Some of you may reacll that, back in July, I wrote about an
oscilloscope whose power transformer failed in service. Well, today I
was going through my tuit collection and found some round ones. I've
now clipped the transformer free of the circuit and removed it.
I then applied an ohmmeter to the transformer, now that it's free of
the machine, which gave me good guesses at what winding is what. Then
I got out the current-limiting light bulb rig and hooked the primary up
(well, half the primary; it has a split primary, for 115/230 mains
switching). Then I measured the primary voltage and the voltages on
various interesting windings. Based on all of this, I think I have a
good guess what's what:
- Input mains: four wires, two windings, which are connected in
parallel for 115V operation and series for 230V operation.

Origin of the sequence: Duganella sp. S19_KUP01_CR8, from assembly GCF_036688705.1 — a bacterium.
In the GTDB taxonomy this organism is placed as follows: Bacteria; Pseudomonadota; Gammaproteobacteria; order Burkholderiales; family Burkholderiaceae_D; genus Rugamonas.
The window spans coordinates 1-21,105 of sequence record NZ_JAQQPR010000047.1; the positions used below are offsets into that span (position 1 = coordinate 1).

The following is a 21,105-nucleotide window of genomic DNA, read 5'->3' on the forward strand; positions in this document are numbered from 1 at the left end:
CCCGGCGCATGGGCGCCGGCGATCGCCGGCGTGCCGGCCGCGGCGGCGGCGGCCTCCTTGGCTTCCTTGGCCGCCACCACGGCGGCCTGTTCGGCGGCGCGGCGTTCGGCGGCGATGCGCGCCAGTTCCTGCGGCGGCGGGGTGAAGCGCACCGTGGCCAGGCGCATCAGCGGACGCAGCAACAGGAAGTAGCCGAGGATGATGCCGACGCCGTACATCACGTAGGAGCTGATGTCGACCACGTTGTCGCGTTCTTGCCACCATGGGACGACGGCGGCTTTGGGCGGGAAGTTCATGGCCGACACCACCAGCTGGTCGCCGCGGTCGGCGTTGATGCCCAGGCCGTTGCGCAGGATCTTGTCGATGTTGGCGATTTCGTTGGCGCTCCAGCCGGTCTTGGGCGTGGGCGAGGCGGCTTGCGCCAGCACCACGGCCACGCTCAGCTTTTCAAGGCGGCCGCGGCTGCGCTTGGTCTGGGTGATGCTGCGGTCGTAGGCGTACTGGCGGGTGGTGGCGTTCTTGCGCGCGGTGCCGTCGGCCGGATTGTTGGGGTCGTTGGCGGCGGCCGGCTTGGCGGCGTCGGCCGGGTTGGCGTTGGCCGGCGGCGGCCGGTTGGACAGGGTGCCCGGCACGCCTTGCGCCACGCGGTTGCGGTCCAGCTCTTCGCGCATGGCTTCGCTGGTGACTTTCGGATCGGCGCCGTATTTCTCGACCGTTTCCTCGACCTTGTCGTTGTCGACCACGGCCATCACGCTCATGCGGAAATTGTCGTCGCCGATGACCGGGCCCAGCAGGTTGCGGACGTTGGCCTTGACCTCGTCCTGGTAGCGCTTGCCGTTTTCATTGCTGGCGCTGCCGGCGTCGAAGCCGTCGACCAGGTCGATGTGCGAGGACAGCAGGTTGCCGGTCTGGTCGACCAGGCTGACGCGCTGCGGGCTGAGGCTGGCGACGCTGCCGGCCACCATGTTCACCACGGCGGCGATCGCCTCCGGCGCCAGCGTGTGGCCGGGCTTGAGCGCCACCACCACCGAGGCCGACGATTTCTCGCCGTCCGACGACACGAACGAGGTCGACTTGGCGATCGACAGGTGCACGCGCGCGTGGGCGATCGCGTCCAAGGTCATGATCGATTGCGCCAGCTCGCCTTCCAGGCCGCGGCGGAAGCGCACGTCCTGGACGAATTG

- 5VAC filament winding for B+ rectifier tube.
- ~800VAC CT (400-0-400) winding which is rectified for B+. (With 26V
on the 115V-nominal mains primary, this measured 176V, or ~778V when
- Filament winding for one HV rectifier tube.
- Filament winding for the other HV rectifier tube.
- HV supply winding.
- 6.3VAC CT winding to run the heaters for most tubes. (There are some
12V-heater tubes, but they all have centre-tapped heaters.)
- There is one more wire unaccounted for. On opening the transformer
case, I find it is a case ground.
The HV supply winding appears to be fried. I didn't bother with all
the filament windings (though I did measure the heater winding, which
appeared to be intact); the B+ supply winding seemed intact, but the HV
supply winding showed ~2V instead of the 200-300V I would expect with
~25V on the primary.
So now I'm thinking of finding a half-dozen different transformers to
run the six different pieces off of....
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